Theoretical trouble: Like others, we imagine that roughness is caused by fluctuations of excitation in the auditory system. This involves three components: (1) The spectral components must excite the same auditory filter. This is the critical-band connection with roughness noted by everybody. (2) There is a temporal modulation transfer function. The TMTF is a lowpass filter on fluctuation rates because the auditory system cannot follow very rapid fluctuations. (3) There is a "speeding factor" whereby increased fluctuation rate leads to increased sense of roughness. The need for the speeding factor is clear because the other two factors favor small separations between the spectral components. Without the speeding factor, one would expect maximum roughness at the lowest possible modulation frequencies or beat rates. Because of all these factors, we do not expect, a priori, any simple relationship between maximum roughness and critical band.

Experimental trouble: We found it difficult to get consistent judgements of maximum roughness over time. We tend to think that roughness may be multidimensional, perhaps related to the tradeoffs between the three factors above. In the end, we asked our listeners a different question. We asked them to find the highest modulation frequency or beat rate that produced a large sense of fluctuations. This question was based on our observation that as the modulation frequency increases, there comes a point where listeners experience a rather rapid falloff in perceived fluctuation strength. We got stable results with this question. We think that it is a better question than maximum roughness.

Asking listeners to find this maximum modulation rate or beat rate has the additional advantage of eliminating the speeding factor. Instead of asking listeners to maximize a perceptual quantity (roughness) this new question asks listeners to find the limiting characteristic. Therefore model calculations intended to explain the results do not need to include the speeding factor. It is enough to consider auditory filtering and TMTF.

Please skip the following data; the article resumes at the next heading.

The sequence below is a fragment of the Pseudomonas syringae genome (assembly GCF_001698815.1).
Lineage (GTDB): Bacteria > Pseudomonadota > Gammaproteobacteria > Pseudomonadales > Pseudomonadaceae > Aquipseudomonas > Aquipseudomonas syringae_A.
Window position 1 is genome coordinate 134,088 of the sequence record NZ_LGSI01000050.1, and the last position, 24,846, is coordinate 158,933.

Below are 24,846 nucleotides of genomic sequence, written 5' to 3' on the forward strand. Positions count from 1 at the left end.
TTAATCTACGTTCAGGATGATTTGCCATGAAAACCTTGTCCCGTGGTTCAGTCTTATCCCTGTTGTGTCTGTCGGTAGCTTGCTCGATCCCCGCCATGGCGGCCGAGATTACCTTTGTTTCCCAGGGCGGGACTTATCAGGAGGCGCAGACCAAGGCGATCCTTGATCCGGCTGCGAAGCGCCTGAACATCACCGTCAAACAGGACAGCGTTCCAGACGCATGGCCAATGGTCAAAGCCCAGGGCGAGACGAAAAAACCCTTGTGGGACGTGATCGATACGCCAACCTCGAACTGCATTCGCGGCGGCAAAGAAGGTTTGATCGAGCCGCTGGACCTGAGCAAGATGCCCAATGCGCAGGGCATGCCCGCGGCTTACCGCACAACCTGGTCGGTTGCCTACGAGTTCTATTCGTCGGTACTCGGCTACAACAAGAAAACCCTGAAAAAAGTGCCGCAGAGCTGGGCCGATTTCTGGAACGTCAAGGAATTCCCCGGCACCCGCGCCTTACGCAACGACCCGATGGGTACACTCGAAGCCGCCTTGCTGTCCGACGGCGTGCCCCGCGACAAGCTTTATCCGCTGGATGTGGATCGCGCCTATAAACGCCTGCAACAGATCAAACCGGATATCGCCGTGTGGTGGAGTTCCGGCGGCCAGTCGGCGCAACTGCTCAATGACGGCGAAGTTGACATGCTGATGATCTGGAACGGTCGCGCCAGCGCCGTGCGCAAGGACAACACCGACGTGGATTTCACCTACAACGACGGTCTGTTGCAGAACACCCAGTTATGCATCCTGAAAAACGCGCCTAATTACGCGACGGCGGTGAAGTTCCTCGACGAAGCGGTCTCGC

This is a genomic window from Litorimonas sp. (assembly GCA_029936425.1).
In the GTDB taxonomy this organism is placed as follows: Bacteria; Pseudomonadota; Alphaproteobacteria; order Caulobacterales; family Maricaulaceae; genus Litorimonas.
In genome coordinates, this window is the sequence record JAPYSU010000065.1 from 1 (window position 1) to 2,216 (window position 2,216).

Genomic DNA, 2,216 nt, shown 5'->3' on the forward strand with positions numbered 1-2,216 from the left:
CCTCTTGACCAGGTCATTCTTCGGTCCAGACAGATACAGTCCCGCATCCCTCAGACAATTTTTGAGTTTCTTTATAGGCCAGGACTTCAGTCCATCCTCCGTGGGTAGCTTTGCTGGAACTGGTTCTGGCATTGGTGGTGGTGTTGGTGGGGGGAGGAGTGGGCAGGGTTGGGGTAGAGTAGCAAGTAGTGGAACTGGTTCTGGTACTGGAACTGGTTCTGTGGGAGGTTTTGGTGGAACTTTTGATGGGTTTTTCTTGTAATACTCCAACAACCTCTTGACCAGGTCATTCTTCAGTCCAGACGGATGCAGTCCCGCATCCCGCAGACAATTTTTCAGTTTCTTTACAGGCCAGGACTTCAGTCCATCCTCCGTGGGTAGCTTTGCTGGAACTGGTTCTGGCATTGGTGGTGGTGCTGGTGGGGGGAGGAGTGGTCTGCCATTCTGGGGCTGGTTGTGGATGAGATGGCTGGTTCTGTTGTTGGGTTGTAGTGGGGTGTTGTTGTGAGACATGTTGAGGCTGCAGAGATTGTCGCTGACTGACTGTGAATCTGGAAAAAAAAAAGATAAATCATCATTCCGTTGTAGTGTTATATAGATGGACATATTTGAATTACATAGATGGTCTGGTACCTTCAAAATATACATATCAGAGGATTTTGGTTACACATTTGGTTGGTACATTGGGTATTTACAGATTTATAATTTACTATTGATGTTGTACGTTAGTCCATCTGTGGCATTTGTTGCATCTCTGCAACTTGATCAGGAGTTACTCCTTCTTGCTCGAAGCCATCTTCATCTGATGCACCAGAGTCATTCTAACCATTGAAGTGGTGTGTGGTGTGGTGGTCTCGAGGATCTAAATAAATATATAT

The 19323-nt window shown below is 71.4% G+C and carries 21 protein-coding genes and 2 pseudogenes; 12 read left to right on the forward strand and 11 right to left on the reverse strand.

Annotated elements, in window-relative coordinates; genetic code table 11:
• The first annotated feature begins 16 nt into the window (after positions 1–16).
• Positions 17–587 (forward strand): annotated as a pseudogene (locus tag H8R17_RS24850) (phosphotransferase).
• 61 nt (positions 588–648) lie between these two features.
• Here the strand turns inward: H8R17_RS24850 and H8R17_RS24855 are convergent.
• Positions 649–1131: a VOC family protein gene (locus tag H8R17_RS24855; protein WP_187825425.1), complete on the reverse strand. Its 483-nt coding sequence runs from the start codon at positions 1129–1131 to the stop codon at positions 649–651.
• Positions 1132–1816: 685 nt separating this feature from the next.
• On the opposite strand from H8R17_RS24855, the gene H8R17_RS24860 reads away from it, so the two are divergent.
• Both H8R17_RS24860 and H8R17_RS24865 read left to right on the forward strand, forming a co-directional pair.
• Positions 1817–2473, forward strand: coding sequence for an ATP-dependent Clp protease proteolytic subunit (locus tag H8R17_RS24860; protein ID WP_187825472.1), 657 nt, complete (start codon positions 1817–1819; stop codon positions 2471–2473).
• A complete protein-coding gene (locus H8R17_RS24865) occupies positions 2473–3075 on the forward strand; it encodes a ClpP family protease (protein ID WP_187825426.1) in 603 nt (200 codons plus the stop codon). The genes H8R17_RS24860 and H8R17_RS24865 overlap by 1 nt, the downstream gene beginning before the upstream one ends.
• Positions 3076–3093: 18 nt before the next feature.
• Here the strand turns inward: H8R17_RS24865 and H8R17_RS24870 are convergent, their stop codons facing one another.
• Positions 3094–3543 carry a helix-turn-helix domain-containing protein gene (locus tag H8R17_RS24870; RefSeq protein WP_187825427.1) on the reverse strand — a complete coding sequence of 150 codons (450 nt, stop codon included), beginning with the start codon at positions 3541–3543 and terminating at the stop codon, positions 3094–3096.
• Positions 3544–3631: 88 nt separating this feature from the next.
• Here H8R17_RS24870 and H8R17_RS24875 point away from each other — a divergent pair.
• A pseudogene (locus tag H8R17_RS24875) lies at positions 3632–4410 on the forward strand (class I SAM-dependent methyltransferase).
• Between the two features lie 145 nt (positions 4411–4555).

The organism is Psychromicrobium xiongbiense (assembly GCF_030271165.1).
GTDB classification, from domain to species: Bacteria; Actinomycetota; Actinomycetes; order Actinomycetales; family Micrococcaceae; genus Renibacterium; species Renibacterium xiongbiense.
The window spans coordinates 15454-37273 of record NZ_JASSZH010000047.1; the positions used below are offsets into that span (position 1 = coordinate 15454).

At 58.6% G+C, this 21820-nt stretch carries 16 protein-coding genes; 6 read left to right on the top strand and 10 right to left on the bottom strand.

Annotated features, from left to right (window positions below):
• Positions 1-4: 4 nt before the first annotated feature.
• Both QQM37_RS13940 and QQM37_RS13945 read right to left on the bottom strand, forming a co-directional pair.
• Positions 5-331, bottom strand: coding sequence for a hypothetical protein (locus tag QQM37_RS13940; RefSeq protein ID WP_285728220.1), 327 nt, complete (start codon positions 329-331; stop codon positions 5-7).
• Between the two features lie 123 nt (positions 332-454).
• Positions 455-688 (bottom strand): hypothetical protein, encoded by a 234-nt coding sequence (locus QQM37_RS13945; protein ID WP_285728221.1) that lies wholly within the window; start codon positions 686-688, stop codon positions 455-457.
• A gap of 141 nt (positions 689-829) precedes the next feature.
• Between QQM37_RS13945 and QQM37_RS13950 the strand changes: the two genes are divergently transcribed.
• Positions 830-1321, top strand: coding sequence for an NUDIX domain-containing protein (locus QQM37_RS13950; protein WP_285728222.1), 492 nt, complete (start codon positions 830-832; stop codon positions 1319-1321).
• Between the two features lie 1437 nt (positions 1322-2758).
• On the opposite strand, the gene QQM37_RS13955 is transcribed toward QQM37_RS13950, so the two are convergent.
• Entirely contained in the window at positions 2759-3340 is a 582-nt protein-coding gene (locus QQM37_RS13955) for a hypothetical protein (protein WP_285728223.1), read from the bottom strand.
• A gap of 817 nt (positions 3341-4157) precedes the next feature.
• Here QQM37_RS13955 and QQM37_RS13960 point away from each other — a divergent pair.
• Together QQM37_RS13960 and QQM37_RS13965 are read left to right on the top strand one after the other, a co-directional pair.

Now to the question from Leman and Sethares: When Jian-Yu did the experiment in this way, he found the 70 Hz limit suggested by Zwicker and Fastl. As the center frequency of the components increases (frequency of the carrier for AM or mean frequency of a beating pair) the "highest-modulation-rate-before-a-dramatic-decrease-in-fluctuation" increases until about 1000 Hz, and there it tends to saturate at a value of about 70 Hz.

More trouble: We think that it is important to study both AM and beats. They sound rather similar, and any good model ought to be able to deal with them both. For the same fluctuation rate, the AM signal has a bandwidth that is twice as large as the beating sines, and that is where the model problems begin. In the end, we were not satisfied with our ability to find a model that would explain both. Therefore, this work appears only in a an ASA abstract, JASA volume 97, page 3275.

Conjecture about the 70 Hz limit: This conjecture must be seen as heretical because it is outside the bounds of any modeling concept for roughness, including our own. There are also no data to support it. Nevertheless, here is is: As the modulation frequency or beat rate grows to become as large as 70 Hz, the listener starts to hear the fluctuation rate as a low pitch. Maybe it's like the missing fundamental effect or maybe it's a difference tone. Whichever it is, the presence of this low pitch tends to homogenize the auditory sensation and lead to a dramatic decrease in perceived roughness. That is why one does not see maximum roughness fluctuation rates greater than 70 Hz.

Bottom line: If this conjecture is correct, then it means that there is a 70-Hz boundary. Studies of critical bands and roughness really ought not to go there because the rules suddenly change at fluctuation rates that high. That, in turn, would limit roughness studies to center frequencies less than 1000 Hz.

Bill Hartmann